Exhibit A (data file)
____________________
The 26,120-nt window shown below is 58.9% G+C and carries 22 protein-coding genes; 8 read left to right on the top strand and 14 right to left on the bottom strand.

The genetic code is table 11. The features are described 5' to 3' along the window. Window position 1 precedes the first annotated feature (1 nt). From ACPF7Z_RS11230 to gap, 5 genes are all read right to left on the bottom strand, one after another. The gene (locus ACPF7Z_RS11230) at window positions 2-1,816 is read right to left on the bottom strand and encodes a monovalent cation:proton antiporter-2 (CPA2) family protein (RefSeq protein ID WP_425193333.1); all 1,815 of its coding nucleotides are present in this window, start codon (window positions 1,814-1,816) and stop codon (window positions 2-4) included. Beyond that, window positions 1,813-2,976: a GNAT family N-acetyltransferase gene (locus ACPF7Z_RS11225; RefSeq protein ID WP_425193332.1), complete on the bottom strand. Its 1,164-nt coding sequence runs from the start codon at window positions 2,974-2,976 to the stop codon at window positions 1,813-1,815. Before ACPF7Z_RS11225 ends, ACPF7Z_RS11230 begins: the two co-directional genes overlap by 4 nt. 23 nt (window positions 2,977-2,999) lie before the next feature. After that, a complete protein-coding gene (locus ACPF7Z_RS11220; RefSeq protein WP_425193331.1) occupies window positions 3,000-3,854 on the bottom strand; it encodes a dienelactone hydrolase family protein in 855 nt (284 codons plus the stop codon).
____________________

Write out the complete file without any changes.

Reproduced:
The 26,120-nt window shown below is 58.9% G+C and carries 22 protein-coding genes; 8 read left to right on the top strand and 14 right to left on the bottom strand.

The genetic code is table 11. The features are described 5' to 3' along the window. Window position 1 precedes the first annotated feature (1 nt). From ACPF7Z_RS11230 to gap, 5 genes are all read right to left on the bottom strand, one after another. The gene (locus ACPF7Z_RS11230) at window positions 2-1,816 is read right to left on the bottom strand and encodes a monovalent cation:proton antiporter-2 (CPA2) family protein (RefSeq protein ID WP_425193333.1); all 1,815 of its coding nucleotides are present in this window, start codon (window positions 1,814-1,816) and stop codon (window positions 2-4) included. Beyond that, window positions 1,813-2,976: a GNAT family N-acetyltransferase gene (locus ACPF7Z_RS11225; RefSeq protein ID WP_425193332.1), complete on the bottom strand. Its 1,164-nt coding sequence runs from the start codon at window positions 2,974-2,976 to the stop codon at window positions 1,813-1,815. Before ACPF7Z_RS11225 ends, ACPF7Z_RS11230 begins: the two co-directional genes overlap by 4 nt. 23 nt (window positions 2,977-2,999) lie before the next feature. After that, a complete protein-coding gene (locus ACPF7Z_RS11220; RefSeq protein WP_425193331.1) occupies window positions 3,000-3,854 on the bottom strand; it encodes a dienelactone hydrolase family protein in 855 nt (284 codons plus the stop codon).